I Got Stuck

A xeroxed letter dated 1856 and some 
painted macaw pins on my work table

September 15, 2012

I didn't get writer's-block stuck, as in "I don't know what to write," but I have stopped writing for most of the past few weeks. I was proofreading the transcript from this 1856 letter (what you see on my work table here is a xerox of the letter), when several things happened: 

1) I don't enjoy the minute proofing as much as the writing, initial transcribing, and research. I learn from these things.

2) I started thinking about money and immediate expenses, and I began working on my online store again. I would like to get all of the pained animal pins put up well before Christmas, and there are hundreds left to do. You can see a few colorful macaws above. They are beautiful, fun to work with, and I am excited that people will have a chance to find them. (I suppose this does not mean I couldn't spend SOME time proofing, but it has indeed become a block; therefore, I will blog about it, dumping some of my innards, engaging in the creative process, and avoiding the proofing a few hours longer.)

3) I started working on other online potential-income things and also working on various blogs again.

4) My parathyroid illness is temporarily worse again. "Another story for another day."

5) And this may be the one excuse worth looking at. The letters I am avoiding working on are not especially germane to this book. The critic on my shoulder says it's a waste of time to labor over them. The believer/supporter on my other shoulder disagrees, but the critic at this moment is SO much louder. It has no need. There are many good reasons to "waste time" taking care over the "dead ox incident" described.

As part of the task I set for myself, I wanted to transcribe and make available to readers and researchers every letter and document in my collection, whether they all end up in the final published book or not. I also find the details of the lives I'm exposing extremely interesting to ME, and maybe others will enjoy them, too. It does sometimes become tedious to try to discern whether an "A" is capitalized or not, whether a dash is a period, or whether a new paragraph should be started when the writer ended a line short, but did not indent the next. These decisions sometimes drive me crazy, but oddly enough, they can help form insights into what the writer was thinking, whether something was important to them, or whether they were in a particular hurry. I also want to be accurate, because the transcript is all most readers after me will see.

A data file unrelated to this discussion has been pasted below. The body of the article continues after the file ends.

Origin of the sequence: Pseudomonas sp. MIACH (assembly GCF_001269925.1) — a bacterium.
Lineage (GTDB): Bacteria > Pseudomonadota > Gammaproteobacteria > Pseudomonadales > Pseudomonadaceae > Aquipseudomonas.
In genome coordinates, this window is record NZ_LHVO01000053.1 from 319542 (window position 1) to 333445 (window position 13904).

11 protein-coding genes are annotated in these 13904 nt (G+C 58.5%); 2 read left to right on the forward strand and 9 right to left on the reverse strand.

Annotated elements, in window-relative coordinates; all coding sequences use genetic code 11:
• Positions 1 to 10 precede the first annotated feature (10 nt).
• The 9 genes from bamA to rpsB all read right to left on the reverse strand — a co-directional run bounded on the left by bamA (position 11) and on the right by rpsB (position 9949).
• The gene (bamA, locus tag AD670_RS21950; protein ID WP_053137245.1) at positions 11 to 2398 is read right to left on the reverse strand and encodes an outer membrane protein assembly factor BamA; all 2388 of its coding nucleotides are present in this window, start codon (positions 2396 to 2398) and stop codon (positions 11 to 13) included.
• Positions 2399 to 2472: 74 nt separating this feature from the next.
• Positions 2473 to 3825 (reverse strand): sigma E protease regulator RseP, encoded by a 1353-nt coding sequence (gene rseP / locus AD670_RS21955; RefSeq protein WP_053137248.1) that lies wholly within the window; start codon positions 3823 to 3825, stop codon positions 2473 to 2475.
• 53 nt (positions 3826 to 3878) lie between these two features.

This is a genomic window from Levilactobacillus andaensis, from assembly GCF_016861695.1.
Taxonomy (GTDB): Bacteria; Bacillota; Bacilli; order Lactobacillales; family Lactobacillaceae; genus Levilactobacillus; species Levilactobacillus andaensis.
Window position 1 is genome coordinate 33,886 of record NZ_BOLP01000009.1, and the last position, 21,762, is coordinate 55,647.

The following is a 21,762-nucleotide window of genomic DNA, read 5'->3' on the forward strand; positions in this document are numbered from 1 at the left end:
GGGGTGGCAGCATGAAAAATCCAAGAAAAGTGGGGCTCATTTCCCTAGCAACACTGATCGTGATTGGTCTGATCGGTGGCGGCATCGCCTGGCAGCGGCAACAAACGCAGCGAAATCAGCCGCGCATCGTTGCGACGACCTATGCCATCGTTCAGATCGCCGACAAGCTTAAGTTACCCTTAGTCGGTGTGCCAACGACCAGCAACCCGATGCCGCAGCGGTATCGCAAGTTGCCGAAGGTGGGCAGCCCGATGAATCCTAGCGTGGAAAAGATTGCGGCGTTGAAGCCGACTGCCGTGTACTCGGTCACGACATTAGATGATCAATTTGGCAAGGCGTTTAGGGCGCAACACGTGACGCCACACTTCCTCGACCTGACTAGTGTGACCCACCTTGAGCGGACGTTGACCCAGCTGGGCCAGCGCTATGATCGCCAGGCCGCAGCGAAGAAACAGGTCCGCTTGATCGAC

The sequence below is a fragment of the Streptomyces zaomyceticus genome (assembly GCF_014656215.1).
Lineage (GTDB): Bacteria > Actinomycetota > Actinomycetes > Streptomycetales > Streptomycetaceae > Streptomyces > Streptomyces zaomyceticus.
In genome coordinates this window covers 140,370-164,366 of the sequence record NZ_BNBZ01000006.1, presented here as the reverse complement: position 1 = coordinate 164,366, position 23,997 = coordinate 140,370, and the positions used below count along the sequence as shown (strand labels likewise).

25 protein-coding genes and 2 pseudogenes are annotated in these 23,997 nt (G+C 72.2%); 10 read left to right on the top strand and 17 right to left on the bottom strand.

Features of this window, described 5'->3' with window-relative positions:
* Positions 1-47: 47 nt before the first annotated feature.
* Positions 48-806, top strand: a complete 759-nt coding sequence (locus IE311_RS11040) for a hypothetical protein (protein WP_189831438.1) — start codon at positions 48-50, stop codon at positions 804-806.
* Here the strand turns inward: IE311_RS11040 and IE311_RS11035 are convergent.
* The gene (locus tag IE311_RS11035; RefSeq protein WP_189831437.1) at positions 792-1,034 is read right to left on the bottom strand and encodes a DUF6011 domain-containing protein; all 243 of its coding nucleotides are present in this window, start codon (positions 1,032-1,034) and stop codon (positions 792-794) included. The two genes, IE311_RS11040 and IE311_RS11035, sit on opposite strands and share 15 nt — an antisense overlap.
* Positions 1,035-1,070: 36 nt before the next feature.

Back to the letter at hand. The writer is incidental. He (they, for it is a letter enclosed within another letter) do not appear again in the story. But what they bring in their cameo appearance is a touch of the reality of daily life in 1850s Iowa and tells us what a lawyer of the day might be dealing with. A lawyer in Iowa writes to Nathaniel, who is also a lawyer, but in a different town in Iowa. The first lawyer encloses a letter from a man in Nathaniel's town who needed help. The man had borrowed a team of oxen from a friend in eastern Iowa to move his family and goods to Sioux City in western Iowa. He was supposed to have sold the oxen on arrival and sent his friend the payment. But he didn't. 

I don't know why photos taken by my phone won't orient 
correctly some of the time . . . sorry about that.

The settler used the oxen for awhile to work his new land, and then one of the oxen apparently got "dry pneumonia" and died. What good is an ox team with only one ox? The surviving ox was fat and salable for beef, but would the owner settle for proceeds from only one ox? 

In addition to the legal question, I am reminded of the importance of that animal that has all but vanished from most of our lives, and even from the scenes in my imagination. When I think of the 1800s, I think of transportation by horseback, carriage, stagecoach, and I think of horses. On a farm, I picture cows, pigs, and sheep. The ox does not come to mind. Thanks to an old letter that my inner critic said was a waste of time, I have broadened my mental landscape of life in 1850s Midwestern America and my understanding of what these times were like for my ancestors. As an animal lover, I also like to think the oxen will be remembered. It's probably time to proceed.

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